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Ethiopian cultural blog post 14.II.2009 07:57
In many countries, certain English phrases take root and spread throughout the population to become ubiquitous. In Ethiopia, in addition to the inadvertantly rude greeting 'you!' and the perplexingly incorrect question 'where are you go?', one word that has done so is 'cultural'. Anything even remotely Ethiopian gets pointed out to you. At a restaurant, your fellow patrons will proudly point out that you are eating Ethiopian cultural food, drinking Ethiopian cultural beer, and listening to Ethiopian cultural music - in fact, I have a picture of three adjacent shops all of which are signed 'Ethiopian cultural clothes shop,' with no other name to distinguish them. Ethiopians are proud of their heritage, and have preserved it against western influence better than almost any country I've seen - the youth here embrace more traditional culture than, say, their Tibetan counterparts; the constant repetition of the phrase, however, leaves one yearning for synonyms.

The main problem, though, is with how shallow a concept of culture the visitor is presented. Everyone's description of what they are so proud of in Ethiopia comes down to food, drink, music, language, clothes and dancing - especially dancing, which you will be pressured into trying, and, since its foundation is a fiendishly difficult movement of the shoulders, you will make a fool of yourself. Whenever I've asked about the differences between regions, after the standard religious answer I've often just got a description of the clothes - 'oh, we are in Wollo now; here people wear all white on Sundays,' or a comment about the cuisine. It's not that the culture isn't rich and deep as any other, of course - it is, after all, a millennia-old civilisation - but these things you have to discover for yourself by making the effort to establish deeper, perhaps longer-term connections with the locals.

Except in the cases of a few people I've got to know well, my conversations with English-speaking Ethiopians have been phenomenally shallow and tediously repetitive. They ask you if you've seen Gonder, Aksum, Lalibela and Bahir Dar, and they tell you some simple facts, and a few rote-learned boasts about their country - 85 tribes, 54 (or lately, more) languages, 2000 years of history. When I was there on Timkat, I was told that this was an 'Ethiopian cultural festival' dozens of times, but rarely more than that - only when we spent the day with the priests in Shehedi did we learn more. I thought perhaps it would change in Harar, which is supposed to be radically different from the rest of the country, but it really is the same. It takes a fair bit of foreplay to get the conversation to a level where you're getting information beyond the kind that any even minimally informed tourist would have.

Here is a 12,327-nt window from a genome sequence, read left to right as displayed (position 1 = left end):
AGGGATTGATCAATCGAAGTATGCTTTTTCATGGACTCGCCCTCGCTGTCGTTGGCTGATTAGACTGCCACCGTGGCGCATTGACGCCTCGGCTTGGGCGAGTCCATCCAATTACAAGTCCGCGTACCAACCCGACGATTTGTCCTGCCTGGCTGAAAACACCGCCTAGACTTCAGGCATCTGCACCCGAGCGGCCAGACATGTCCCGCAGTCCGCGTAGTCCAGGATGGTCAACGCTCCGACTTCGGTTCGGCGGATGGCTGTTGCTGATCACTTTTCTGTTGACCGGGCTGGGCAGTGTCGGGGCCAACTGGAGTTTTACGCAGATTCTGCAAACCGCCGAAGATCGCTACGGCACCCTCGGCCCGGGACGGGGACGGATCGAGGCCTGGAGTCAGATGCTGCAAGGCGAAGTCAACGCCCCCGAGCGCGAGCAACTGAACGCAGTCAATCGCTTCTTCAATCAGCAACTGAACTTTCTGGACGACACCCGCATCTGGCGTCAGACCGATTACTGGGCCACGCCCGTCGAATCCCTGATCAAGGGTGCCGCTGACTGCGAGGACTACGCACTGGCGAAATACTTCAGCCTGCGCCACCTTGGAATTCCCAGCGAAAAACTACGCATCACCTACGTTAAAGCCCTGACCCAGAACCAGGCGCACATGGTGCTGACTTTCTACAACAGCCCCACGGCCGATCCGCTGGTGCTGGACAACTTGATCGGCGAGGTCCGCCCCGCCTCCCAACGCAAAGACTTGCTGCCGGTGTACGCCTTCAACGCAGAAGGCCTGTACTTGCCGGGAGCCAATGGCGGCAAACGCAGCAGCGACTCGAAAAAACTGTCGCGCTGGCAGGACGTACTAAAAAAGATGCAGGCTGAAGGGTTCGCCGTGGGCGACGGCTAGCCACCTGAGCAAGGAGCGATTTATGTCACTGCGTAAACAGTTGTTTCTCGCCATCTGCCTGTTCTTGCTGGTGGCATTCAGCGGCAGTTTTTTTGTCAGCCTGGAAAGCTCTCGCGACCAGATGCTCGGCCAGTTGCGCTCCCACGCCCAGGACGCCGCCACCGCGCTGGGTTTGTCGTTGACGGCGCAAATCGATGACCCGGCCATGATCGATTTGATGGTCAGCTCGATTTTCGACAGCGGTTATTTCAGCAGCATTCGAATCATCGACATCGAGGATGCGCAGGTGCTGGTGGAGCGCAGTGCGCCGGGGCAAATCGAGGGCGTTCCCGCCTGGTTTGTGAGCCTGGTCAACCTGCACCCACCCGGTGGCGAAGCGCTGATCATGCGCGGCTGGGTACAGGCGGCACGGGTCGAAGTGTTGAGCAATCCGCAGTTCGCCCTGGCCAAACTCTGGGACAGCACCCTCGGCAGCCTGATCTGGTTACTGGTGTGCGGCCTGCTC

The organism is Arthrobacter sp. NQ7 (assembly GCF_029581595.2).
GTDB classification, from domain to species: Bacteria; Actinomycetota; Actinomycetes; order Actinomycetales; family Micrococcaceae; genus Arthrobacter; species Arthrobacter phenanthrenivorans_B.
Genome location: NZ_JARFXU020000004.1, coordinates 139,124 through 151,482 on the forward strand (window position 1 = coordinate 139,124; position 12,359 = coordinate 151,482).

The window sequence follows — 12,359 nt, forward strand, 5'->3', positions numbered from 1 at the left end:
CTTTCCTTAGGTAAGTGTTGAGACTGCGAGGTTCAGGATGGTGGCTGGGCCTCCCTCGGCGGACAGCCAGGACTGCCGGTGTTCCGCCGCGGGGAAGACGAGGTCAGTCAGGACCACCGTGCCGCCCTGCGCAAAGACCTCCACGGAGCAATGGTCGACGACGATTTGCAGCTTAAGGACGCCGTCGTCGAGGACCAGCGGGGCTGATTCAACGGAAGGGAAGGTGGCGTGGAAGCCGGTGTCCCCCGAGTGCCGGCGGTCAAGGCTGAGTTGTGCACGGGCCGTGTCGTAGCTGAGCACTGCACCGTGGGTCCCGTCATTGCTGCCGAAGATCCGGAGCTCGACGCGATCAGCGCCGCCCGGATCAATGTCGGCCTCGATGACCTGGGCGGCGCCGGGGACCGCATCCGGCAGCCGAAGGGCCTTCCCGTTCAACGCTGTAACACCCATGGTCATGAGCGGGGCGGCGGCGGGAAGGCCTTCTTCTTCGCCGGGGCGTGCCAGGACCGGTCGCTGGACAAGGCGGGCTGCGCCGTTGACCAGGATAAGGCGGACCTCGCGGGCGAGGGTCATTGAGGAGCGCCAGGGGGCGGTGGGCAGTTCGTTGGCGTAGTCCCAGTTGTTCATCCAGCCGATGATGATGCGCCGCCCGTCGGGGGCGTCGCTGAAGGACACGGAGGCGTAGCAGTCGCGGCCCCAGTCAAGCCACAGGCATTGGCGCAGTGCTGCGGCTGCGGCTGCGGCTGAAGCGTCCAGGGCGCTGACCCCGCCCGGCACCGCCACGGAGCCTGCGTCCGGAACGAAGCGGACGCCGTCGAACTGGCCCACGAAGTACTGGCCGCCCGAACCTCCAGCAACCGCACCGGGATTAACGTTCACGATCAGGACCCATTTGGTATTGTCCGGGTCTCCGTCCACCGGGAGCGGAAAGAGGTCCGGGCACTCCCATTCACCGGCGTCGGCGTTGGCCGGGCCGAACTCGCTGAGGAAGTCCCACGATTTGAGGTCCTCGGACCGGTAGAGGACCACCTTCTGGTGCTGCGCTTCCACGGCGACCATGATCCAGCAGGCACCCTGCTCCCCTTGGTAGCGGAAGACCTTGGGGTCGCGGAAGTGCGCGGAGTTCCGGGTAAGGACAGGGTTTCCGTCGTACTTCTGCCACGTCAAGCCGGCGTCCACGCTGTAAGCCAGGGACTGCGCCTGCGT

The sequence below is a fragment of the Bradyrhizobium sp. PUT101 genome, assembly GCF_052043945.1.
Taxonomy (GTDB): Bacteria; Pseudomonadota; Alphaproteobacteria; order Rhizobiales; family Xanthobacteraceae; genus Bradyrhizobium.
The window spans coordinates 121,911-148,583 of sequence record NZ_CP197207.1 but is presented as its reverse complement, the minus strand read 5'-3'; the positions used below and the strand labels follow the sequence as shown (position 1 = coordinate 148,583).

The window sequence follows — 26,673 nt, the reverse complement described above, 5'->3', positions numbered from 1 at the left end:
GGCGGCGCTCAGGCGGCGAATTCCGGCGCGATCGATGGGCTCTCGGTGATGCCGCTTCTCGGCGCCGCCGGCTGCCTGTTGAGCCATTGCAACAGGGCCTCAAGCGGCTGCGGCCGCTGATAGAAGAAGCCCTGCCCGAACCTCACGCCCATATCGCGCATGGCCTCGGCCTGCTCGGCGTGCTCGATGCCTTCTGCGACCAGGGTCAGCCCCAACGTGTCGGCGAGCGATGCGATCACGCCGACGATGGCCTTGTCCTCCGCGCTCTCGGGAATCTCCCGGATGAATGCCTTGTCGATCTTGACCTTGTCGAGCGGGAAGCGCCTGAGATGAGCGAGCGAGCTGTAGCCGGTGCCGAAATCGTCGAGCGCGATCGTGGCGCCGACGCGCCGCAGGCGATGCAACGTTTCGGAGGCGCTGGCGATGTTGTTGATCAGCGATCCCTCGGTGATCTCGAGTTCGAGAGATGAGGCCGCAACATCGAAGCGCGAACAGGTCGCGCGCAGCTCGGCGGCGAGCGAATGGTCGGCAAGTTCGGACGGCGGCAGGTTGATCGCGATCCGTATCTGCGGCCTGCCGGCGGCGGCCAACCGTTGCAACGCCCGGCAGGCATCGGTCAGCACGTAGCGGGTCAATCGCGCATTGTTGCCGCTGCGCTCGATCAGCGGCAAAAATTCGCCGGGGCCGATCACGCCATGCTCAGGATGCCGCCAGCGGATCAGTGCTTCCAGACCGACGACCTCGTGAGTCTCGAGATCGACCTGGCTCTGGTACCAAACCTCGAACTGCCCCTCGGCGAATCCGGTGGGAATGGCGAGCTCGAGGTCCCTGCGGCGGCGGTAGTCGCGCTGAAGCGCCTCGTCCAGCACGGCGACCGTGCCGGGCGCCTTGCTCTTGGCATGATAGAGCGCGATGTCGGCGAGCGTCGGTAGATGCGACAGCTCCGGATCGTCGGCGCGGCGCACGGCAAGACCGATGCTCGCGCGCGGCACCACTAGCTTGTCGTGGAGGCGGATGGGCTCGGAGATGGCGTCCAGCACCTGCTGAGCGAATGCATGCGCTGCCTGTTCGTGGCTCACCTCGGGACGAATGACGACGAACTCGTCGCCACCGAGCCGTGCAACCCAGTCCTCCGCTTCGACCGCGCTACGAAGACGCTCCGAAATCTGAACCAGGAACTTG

I think, however, that I know the reason for this: most tourists here aren't even minimally informed. They come in their 4x4s and their truck-mounted hotels (seriously: it's called a Rotel, or Rolling Hotel) and keep themselves completely isolated from the culture or its people. Even most independent travellers stick to whatever facts and sights happen to be mentioned in the Lonely Planet - the 'faranji Bible,' as one of the Hararis perceptively called it. Of course, even reading the guidebooks gives more information than most of my conversations have, so it's not a bad start, but I think the middle-aged package tourists, out on 'adventures' with their water packs and massive Hummers are the kind of people the guides are looking for; they'll listen and nod happily along, and go back to England and tell their friends how amazing this tribe is - they wear plates in their lips! Of course, the tribes, not being idiots, play up to these impulses so that more tourists come to visit - a friend of mine who had studied the Dogon in Mali said that everything that used to be part of the culture has been turned into a part of the tourist industry, and several friends have complained of how ostentatious and artificial the Omo valley tribes seem, because the culture on display isn't the true rich and deep one but one rooted entirely in shallow trappings and shibboleths like robes and chants and dishes, at root from the same mentality as Homer Simpson's on his first taste of Indian cinema: 'It's funny! Their clothes are different from my clothes!'